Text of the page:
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The Federal Reserve is poised to keep its foot firmly on the stimulus pedal as the US economy shows signs of slowing, analysts said.
The Fed policy-setting Federal Open Market Committee (FOMC), which will open a two-day meeting on Tuesday, is widely expected to maintain its extraordinary $85 billion a month bond-purchase program.
The central bank also was seen holding its key interest rate at zero to 0.25 percent, where it has been since December 2008.
The Fed has signaled it would not raise the interest rate at least until unemployment falls below 6.5 percent or if inflation threatens its 2.0 percent annual target rate over the medium term.
The ultra-low rate and the bond purchase program, or quantitative easing, are aimed at tamping down interest rates to spur growth in the economy and support recovery in the battered jobs market, where the unemployment rate is 7.6 percent.
The government's latest data on gross domestic product growth, released Friday, showed the world's largest economy was expanding at a 2.5 percent annual pace in the January-March quarter.
That pace was more sluggish than expected, given that analysts projected the economy would rebound much more strongly from the paltry 0.4 percent growth rate in the fourth quarter.
Economic indicators in recent weeks suggested the economy hit another weak spot in March, which economists say likely reflects the accumulating impact of the January 1 payroll tax increase and the March 1 start of sharp government spending cuts.
The economy added a paltry 88,000 jobs in March, the slowest growth in nine months and far below expectations. The jobless rate dipped a tenth point to 7.6 percent, but mainly because nearly half a million people dropped out of the work force.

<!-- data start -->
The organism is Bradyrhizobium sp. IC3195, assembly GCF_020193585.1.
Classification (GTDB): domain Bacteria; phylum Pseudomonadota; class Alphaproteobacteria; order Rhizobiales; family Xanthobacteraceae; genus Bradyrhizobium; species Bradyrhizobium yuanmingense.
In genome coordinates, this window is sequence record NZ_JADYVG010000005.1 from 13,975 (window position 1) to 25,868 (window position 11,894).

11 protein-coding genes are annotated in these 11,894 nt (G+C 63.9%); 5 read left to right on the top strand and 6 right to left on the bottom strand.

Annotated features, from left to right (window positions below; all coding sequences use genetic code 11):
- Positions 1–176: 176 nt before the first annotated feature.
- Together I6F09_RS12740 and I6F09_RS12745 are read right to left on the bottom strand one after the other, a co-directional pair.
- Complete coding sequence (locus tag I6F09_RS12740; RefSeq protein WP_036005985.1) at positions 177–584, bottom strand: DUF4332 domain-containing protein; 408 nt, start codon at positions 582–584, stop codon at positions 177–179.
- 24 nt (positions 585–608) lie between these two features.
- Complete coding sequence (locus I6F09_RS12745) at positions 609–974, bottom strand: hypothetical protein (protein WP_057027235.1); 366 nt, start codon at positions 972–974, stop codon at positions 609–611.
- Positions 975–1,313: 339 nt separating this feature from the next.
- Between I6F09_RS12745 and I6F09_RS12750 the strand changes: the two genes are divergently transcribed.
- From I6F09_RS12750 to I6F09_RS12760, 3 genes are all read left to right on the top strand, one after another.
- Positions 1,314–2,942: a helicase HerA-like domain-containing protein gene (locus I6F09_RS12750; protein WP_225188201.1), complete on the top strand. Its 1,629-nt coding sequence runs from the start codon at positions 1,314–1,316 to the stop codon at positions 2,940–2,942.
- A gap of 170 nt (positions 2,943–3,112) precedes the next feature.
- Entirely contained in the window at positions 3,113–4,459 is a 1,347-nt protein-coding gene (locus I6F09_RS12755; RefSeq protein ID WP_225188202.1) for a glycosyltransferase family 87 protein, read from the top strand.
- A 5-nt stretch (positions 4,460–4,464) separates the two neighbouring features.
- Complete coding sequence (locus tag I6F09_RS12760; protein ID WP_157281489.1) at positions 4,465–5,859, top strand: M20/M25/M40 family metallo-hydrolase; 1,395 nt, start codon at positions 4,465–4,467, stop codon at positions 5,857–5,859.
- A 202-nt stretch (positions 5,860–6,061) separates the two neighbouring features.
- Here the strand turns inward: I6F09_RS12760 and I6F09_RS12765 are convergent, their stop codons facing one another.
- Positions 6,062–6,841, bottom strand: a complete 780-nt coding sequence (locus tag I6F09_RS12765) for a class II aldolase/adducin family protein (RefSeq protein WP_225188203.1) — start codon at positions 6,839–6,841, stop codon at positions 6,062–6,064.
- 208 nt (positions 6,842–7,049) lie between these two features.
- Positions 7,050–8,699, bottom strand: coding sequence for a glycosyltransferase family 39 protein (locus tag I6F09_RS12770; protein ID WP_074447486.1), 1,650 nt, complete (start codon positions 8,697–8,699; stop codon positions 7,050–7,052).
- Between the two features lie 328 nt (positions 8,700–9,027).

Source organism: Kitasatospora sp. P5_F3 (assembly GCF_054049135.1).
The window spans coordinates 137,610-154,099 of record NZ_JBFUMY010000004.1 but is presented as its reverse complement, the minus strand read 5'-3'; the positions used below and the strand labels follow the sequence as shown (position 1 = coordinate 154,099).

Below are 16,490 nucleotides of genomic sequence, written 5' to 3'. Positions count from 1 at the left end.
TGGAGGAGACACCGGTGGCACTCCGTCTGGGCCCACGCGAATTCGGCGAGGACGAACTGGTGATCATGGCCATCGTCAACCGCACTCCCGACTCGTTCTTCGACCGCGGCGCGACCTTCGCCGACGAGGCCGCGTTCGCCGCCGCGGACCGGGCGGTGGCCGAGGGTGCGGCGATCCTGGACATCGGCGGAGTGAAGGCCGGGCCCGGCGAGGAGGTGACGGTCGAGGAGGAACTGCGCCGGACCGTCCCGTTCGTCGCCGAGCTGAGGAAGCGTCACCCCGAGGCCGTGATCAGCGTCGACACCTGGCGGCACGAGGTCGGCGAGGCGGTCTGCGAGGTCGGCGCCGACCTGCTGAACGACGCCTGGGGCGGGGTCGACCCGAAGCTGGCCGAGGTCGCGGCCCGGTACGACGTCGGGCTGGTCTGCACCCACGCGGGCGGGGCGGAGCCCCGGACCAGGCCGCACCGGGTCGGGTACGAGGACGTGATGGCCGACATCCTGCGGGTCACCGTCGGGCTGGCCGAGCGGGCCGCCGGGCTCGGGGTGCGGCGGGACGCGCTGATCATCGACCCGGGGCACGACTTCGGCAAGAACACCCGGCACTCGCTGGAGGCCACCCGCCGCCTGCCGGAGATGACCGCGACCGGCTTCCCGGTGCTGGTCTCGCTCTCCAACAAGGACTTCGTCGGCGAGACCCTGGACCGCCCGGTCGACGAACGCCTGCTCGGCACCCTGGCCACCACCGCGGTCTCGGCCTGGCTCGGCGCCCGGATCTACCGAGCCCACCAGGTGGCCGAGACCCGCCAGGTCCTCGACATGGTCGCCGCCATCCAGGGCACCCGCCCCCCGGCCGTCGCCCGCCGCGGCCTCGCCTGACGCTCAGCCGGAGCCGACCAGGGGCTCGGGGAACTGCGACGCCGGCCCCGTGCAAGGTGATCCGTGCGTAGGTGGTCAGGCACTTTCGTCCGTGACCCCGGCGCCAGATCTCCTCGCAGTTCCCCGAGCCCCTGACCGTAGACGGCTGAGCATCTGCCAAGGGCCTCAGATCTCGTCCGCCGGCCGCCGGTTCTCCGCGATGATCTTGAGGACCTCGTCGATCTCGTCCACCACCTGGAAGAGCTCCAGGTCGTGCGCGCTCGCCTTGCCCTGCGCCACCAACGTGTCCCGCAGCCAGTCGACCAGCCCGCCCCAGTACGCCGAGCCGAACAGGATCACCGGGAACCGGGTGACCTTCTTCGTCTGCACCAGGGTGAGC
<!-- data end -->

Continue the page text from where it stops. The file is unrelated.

The rate of inflation is clearly not strong enough for the Fed to tighten policy. On Monday, the Commerce Department reported that the closely watched price index of personal consumption expenditures fell 0.1 percent in March from February. The price index of core PCE, excluding food and energy, was flat.
"The thing to watch is the Fed's comments on inflation, which has been moving further and further below the Fed's 2.0 percent target for a year now" despite the third round of quantitative easing, IHS Global Insight analysts said in a research note.
The analysts said they would be watching to see if Fed policy makers were worried about disinflation.
"At the very least, we are more confident in our view that QE3 will stay at its current pace through the remainder of the year and into 2014."
Robert Brusca, chief economist at FAO Economics, agreed the Fed would continue full-throttle to stimulate growth.
"The Fed is nowhere close to doing anything to lessen its accommodation. Despite signals from the markets that QE may be distorting stock-bond relationships, the Fed, faced with an even weaker economy, is not about to stop or to let up," Brusca said.
Ryan Sweet of Moody's Analytics suggested that the policymakers should work on a contingency plan for an economic slowdown.
"The economy is beginning to slow, inflation is too low, and the drag from fiscal policy will intensify this quarter and next. The Fed has tools to lessen the fiscal drag somewhat. If the economy doesn't improve, odds are rising that the central bank will move in June."